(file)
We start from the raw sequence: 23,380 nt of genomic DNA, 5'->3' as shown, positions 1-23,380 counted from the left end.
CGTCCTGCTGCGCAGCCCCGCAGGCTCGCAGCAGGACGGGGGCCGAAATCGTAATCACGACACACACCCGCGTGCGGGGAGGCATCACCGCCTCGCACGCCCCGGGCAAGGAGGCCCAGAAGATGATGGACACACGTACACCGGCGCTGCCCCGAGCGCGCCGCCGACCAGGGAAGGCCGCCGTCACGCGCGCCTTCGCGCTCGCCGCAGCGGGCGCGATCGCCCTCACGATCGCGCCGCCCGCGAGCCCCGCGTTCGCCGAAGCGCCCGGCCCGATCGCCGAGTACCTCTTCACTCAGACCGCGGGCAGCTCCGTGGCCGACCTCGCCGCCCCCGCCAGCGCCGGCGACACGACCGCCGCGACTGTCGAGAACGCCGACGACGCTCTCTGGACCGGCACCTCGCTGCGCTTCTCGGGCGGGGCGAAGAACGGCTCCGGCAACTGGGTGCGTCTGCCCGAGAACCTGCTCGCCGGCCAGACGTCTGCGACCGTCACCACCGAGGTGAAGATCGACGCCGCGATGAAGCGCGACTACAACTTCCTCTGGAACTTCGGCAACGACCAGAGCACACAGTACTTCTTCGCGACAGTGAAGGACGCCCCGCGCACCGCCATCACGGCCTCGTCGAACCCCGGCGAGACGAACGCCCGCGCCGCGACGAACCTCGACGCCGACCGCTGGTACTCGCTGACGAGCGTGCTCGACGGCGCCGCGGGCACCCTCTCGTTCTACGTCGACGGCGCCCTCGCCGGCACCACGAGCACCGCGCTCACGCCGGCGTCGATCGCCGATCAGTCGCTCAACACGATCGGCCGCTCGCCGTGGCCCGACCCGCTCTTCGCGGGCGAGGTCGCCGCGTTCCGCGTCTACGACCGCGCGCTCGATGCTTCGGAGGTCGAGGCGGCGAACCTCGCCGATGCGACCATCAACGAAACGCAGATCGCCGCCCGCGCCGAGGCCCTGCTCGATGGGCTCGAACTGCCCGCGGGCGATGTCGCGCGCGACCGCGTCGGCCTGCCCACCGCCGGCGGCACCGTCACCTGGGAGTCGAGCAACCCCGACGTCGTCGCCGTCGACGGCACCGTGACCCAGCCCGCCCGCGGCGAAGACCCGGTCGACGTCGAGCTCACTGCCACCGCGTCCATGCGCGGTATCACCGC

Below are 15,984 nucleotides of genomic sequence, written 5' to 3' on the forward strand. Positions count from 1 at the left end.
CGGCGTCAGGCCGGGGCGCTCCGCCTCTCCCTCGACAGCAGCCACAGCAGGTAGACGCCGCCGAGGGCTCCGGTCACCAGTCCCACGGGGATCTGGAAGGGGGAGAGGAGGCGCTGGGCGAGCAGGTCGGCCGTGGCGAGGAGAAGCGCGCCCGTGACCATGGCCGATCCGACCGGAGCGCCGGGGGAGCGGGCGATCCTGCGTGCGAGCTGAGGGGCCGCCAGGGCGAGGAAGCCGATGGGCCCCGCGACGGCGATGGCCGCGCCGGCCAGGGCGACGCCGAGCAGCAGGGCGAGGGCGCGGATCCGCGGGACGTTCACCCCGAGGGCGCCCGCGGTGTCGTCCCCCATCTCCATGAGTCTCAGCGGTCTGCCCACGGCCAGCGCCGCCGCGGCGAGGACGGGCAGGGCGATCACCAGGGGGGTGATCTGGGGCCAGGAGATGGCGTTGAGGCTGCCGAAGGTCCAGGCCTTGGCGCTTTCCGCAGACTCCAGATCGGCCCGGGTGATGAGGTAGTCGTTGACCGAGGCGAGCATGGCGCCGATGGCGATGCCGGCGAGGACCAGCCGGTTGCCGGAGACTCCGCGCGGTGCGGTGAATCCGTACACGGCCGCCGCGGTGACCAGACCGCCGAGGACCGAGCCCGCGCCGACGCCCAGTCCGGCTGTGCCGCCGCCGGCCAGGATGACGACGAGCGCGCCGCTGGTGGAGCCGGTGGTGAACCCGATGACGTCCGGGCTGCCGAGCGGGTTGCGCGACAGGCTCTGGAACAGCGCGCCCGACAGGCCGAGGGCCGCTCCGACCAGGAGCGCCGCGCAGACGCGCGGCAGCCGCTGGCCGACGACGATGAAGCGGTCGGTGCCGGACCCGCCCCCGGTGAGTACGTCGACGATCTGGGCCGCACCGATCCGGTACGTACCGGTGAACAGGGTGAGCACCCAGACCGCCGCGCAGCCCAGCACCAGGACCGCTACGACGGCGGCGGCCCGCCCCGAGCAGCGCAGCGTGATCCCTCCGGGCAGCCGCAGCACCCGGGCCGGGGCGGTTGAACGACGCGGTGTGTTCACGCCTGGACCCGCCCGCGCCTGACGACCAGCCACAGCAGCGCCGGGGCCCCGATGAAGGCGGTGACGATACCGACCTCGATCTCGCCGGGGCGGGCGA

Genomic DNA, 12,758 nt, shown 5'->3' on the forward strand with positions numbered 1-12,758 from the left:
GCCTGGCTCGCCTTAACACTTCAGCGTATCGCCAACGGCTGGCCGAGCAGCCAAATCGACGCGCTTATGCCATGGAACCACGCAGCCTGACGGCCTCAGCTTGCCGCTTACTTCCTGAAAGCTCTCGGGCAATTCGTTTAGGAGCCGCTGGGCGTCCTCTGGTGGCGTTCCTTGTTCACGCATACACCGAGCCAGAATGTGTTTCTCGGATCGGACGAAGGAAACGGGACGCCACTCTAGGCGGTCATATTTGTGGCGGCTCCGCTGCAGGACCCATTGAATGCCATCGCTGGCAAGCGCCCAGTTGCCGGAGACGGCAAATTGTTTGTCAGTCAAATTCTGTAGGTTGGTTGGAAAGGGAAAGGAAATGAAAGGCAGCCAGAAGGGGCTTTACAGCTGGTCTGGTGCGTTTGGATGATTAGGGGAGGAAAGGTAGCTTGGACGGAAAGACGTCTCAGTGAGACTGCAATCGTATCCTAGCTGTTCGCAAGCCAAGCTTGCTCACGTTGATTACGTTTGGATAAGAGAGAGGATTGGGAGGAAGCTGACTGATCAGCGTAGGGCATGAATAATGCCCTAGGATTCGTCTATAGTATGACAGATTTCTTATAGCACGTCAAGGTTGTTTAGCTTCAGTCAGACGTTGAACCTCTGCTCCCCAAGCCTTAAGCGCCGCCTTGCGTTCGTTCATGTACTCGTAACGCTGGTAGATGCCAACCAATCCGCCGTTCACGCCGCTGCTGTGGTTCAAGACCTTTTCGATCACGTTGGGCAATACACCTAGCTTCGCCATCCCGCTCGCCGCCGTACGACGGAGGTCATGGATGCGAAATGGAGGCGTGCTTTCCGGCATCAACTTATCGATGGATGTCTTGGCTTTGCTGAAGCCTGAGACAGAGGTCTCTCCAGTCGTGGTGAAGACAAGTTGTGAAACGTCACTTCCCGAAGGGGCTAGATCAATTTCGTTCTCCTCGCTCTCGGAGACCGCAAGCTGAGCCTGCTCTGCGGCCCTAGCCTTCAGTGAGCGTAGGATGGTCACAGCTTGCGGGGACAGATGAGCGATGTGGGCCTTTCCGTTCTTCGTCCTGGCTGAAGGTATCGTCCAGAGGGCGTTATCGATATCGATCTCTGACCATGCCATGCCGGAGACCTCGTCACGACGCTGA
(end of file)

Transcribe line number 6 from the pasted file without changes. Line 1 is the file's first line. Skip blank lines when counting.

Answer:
GCCTGGCTCGCCTTAACACTTCAGCGTATCGCCAACGGCTGGCCGAGCAGCCAAATCGACGCGCTTATGCCATGGAACCACGCAGCCTGACGGCCTCAGCTTGCCGCTTACTTCCTGAAAGCTCTCGGGCAATTCGTTTAGGAGCCGCTGGGCGTCCTCTGGTGGCGTTCCTTGTTCACGCATACACCGAGCCAGAATGTGTTTCTCGGATCGGACGAAGGAAACGGGACGCCACTCTAGGCGGTCATATTTGTGGCGGCTCCGCTGCAGGACCCATTGAATGCCATCGCTGGCAAGCGCCCAGTTGCCGGAGACGGCAAATTGTTTGTCAGTCAAATTCTGTAGGTTGGTTGGAAAGGGAAAGGAAATGAAAGGCAGCCAGAAGGGGCTTTACAGCTGGTCTGGTGCGTTTGGATGATTAGGGGAGGAAAGGTAGCTTGGACGGAAAGACGTCTCAGTGAGACTGCAATCGTATCCTAGCTGTTCGCAAGCCAAGCTTGCTCACGTTGATTACGTTTGGATAAGAGAGAGGATTGGGAGGAAGCTGACTGATCAGCGTAGGGCATGAATAATGCCCTAGGATTCGTCTATAGTATGACAGATTTCTTATAGCACGTCAAGGTTGTTTAGCTTCAGTCAGACGTTGAACCTCTGCTCCCCAAGCCTTAAGCGCCGCCTTGCGTTCGTTCATGTACTCGTAACGCTGGTAGATGCCAACCAATCCGCCGTTCACGCCGCTGCTGTGGTTCAAGACCTTTTCGATCACGTTGGGCAATACACCTAGCTTCGCCATCCCGCTCGCCGCCGTACGACGGAGGTCATGGATGCGAAATGGAGGCGTGCTTTCCGGCATCAACTTATCGATGGATGTCTTGGCTTTGCTGAAGCCTGAGACAGAGGTCTCTCCAGTCGTGGTGAAGACAAGTTGTGAAACGTCACTTCCCGAAGGGGCTAGATCAATTTCGTTCTCCTCGCTCTCGGAGACCGCAAGCTGAGCCTGCTCTGCGGCCCTAGCCTTCAGTGAGCGTAGGATGGTCACAGCTTGCGGGGACAGATGAGCGATGTGGGCCTTTCCGTTCTTCGTCCTGGCTGAAGGTATCGTCCAGAGGGCGTTATCGATATCGATCTCTGACCATGCCATGCCGGAGACCTCGTCACGACGCTGA